“The Firefox Site Compatibility Working Group is an independent community initiative tackling the backward compatibility and regressions in Firefox. We are creating this browser extension as a handy all-in-one tool for web developers to learn, check and report site compatibility issues directly within Firefox Developer Tools.”

  5. Johnny said on August 7, 2019 at 9:42 am

    This is proof that firefox is becoming irrelevant.
    Their market share is so small that web devs don’t bother anymore to test on firefox!

    Hence the need for this extension for pursuing compatibility with websites instead of the websites pursuing compatibility with firefox.

    1. Tom said on August 7, 2019 at 2:27 pm

      > This is proof that firefox is becoming irrelevant.

      Nothing new on ghacks – article about something from Mozilla and immediately the bashing starts in the comments section.

      Needless to say that this “argument” doesn’t make sense at all because there is no relation between the usefulness of such an add-on and the market share. Such an extension for Chrome would also make a lot of sense, even with the big market share of Chrome.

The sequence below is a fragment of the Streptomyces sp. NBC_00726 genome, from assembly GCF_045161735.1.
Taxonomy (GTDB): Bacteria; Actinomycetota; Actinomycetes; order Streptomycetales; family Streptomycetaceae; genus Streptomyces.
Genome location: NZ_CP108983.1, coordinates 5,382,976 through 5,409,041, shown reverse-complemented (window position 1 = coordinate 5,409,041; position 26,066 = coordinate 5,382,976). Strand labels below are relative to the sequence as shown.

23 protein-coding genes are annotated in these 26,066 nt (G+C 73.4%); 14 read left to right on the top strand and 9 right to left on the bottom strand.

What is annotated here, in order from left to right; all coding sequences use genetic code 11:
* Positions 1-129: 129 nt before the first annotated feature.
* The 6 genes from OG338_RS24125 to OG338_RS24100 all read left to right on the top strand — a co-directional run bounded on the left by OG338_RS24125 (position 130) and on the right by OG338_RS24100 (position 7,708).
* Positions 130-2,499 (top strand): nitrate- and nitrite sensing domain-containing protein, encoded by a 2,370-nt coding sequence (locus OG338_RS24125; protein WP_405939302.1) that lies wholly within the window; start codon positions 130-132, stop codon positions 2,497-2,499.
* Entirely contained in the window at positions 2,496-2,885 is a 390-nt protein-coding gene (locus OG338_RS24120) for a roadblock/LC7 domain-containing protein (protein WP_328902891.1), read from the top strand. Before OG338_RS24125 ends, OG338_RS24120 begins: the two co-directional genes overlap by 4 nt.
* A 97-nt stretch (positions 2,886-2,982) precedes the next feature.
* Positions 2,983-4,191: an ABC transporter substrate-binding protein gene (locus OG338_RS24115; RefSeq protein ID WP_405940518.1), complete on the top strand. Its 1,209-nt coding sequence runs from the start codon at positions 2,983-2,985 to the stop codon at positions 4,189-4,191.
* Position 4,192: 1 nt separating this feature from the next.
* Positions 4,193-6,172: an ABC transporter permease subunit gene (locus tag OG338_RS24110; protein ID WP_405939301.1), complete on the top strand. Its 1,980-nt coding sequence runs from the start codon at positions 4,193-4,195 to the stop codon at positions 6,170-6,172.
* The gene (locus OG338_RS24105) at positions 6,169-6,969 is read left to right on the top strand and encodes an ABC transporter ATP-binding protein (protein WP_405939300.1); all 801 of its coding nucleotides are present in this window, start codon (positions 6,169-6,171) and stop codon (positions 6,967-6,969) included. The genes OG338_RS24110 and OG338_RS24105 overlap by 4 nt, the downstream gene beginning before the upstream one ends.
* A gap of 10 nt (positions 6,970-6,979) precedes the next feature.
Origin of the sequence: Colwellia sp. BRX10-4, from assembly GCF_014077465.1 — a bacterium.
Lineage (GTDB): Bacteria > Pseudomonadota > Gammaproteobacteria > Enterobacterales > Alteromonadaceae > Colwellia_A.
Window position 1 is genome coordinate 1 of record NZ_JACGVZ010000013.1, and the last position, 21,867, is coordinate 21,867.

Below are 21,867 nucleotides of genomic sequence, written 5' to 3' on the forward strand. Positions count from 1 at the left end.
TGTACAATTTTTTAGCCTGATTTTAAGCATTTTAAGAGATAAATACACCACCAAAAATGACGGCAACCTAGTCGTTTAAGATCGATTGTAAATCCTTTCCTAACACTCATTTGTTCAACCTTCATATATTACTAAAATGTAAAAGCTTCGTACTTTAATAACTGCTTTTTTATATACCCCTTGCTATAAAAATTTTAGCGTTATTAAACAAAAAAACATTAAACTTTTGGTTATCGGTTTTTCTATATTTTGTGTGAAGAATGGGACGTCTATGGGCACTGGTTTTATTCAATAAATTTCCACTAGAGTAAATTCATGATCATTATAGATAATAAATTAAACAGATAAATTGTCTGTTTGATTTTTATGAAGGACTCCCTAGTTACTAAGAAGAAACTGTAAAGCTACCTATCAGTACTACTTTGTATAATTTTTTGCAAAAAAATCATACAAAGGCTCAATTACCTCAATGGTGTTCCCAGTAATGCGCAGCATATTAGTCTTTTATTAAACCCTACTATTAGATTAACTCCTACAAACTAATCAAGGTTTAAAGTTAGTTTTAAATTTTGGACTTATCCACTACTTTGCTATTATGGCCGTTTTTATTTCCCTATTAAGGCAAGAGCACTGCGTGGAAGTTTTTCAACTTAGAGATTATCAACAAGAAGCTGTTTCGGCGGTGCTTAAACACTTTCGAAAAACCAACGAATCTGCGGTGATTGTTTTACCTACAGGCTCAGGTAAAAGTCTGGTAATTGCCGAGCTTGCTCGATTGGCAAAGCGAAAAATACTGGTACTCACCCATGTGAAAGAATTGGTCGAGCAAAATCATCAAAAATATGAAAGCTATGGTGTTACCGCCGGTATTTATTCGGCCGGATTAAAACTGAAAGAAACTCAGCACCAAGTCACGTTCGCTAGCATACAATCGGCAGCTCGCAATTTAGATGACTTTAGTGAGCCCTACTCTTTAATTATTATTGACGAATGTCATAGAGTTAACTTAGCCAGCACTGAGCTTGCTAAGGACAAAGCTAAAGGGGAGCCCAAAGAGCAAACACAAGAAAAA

2. Yuliya said on August 7, 2019 at 11:05 am
      1. Ngamer01 said on August 7, 2019 at 7:07 pm

        We’re back in the IE6 era, but with Chrome/Chromium this time. If only Mozilla execs would get their heads out of their butts and start innovating instead of following Google.

        I’m pretty much expecting Mozilla to dump Gecko/Servo and switch to a Chrome/Chromium engine soon. I wish somebody would just buy out Mozilla or at least buy the rights to Phoenix/Firefox so that somebody can do what Mozilla used to do (support their users instead of themselves).

    3. Martin Brinkmann said on August 7, 2019 at 10:13 am

      I think it is one of Mozilla’s attempts to get the community involved to detect and fix as many compatibility issues as possible to avoid mass exodus from Firefox to a Chromium-based browser. It is without doubt a problem and I cannot see it getting better unless something drastic happens.

      1. Johnny said on August 7, 2019 at 1:41 pm

        The typical browser user doesn’t want that burden. He wants to browse the web and the websites to just work on whatever browser he chooses.
        If mozilla wants to put the burden of detecting and reporting website incompatibilities on the average browser user, it’s only gonna loose them faster!

        I’ve used firefox for over a decade, but with the constant erosion of it’s identity, the features that made it unique, and the constant process throughout the years of chromification, I left for a chromium based browser – Vivaldi.

        Right now probably the best mozilla can do is move firefox to chromium based, effectively ending website incompatibilities right there, while maintaining and even getting back many of the UI configurability and flexibility that it had.

      2. Martin Brinkmann said on August 7, 2019 at 2:02 pm

        Yes that is correct. Users just want the browser to work. I don’t think that a Chromium monoculture would be all that great; we already see Google starting to use its muscles and not all the time for the better of the Web or people.